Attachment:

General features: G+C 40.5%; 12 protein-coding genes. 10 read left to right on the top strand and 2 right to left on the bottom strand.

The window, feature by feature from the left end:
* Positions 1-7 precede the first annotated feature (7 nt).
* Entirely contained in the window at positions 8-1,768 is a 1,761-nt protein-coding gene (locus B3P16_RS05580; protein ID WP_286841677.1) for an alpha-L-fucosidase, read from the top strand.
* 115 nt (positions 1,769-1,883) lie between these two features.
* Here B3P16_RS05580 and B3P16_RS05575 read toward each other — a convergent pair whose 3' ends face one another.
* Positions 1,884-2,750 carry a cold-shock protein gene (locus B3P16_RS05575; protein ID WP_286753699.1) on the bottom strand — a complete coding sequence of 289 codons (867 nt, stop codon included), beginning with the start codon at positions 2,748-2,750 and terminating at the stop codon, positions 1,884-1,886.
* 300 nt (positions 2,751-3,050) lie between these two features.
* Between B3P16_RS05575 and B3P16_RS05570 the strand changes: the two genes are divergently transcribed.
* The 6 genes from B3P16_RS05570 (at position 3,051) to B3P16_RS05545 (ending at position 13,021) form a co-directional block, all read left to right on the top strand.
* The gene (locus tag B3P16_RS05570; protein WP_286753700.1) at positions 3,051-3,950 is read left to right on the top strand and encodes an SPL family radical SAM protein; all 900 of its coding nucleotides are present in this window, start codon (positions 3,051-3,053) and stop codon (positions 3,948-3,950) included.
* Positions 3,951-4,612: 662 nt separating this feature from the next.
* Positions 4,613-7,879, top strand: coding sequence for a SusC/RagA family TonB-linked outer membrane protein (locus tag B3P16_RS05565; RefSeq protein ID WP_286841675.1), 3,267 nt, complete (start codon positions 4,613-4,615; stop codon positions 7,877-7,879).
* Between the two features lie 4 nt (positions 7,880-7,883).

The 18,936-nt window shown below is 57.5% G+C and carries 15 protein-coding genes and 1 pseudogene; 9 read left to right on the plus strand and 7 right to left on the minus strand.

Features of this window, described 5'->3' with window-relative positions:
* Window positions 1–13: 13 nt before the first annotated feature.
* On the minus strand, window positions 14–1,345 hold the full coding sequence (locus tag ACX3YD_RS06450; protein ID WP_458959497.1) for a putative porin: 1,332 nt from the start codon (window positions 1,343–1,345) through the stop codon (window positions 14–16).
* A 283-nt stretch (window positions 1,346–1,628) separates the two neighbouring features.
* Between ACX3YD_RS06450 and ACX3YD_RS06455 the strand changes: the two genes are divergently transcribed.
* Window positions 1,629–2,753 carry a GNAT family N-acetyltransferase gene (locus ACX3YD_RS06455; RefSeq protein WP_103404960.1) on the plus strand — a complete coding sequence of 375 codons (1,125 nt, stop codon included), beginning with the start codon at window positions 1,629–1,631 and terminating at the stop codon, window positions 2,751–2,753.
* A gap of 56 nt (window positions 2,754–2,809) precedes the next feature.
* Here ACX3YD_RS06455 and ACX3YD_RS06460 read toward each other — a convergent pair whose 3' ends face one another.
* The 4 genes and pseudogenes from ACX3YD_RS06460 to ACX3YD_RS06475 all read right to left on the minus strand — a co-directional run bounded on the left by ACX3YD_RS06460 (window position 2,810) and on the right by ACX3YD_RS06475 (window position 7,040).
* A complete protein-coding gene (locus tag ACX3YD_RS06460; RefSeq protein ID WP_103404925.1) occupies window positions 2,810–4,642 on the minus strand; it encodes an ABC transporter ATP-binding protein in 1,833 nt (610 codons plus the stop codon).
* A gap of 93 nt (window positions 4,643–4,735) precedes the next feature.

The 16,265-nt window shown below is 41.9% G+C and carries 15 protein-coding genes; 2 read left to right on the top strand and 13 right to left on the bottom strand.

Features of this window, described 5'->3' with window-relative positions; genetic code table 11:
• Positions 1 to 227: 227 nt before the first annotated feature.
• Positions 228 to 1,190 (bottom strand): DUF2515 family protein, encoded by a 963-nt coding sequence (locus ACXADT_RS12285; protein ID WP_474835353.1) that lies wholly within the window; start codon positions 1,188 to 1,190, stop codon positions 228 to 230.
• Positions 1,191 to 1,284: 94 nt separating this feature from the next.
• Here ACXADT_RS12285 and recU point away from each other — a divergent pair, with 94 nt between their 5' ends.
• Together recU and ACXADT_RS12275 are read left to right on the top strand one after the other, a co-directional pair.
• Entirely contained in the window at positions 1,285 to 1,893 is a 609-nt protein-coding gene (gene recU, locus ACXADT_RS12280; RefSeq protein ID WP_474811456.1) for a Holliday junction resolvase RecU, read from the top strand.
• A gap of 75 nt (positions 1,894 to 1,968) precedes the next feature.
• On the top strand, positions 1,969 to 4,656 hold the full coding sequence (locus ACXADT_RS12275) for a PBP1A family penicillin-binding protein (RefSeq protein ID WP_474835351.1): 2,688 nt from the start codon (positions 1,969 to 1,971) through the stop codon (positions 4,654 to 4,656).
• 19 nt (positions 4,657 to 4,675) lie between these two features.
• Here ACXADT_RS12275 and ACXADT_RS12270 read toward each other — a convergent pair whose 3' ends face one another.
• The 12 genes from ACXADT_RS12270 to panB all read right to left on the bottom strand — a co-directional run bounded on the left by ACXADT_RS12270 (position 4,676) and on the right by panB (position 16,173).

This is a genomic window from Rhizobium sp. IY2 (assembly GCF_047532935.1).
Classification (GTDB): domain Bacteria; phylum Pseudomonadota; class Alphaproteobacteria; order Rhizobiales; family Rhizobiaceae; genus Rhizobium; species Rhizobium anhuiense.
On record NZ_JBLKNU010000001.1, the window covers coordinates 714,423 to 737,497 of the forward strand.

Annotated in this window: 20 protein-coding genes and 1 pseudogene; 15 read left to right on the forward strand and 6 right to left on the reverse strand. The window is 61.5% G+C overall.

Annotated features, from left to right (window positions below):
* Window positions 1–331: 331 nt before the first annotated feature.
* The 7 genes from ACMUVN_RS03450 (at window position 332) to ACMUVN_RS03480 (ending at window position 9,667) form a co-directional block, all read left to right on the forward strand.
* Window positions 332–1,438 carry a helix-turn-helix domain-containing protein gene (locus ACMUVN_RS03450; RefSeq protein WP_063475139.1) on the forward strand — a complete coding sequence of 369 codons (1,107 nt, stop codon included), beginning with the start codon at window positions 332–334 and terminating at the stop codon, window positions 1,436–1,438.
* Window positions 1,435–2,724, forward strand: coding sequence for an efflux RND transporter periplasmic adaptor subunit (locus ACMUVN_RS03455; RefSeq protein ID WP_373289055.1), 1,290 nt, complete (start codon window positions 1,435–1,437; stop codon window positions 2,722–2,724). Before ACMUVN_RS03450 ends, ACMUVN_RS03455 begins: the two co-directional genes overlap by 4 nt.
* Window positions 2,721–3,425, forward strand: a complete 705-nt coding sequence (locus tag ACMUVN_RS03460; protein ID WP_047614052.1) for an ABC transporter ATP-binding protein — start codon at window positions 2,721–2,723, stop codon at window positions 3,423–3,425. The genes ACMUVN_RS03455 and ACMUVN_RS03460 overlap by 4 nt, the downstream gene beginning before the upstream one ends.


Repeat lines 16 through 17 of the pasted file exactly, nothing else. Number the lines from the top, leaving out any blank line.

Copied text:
Features of this window, described 5'->3' with window-relative positions:
* Window positions 1–13: 13 nt before the first annotated feature.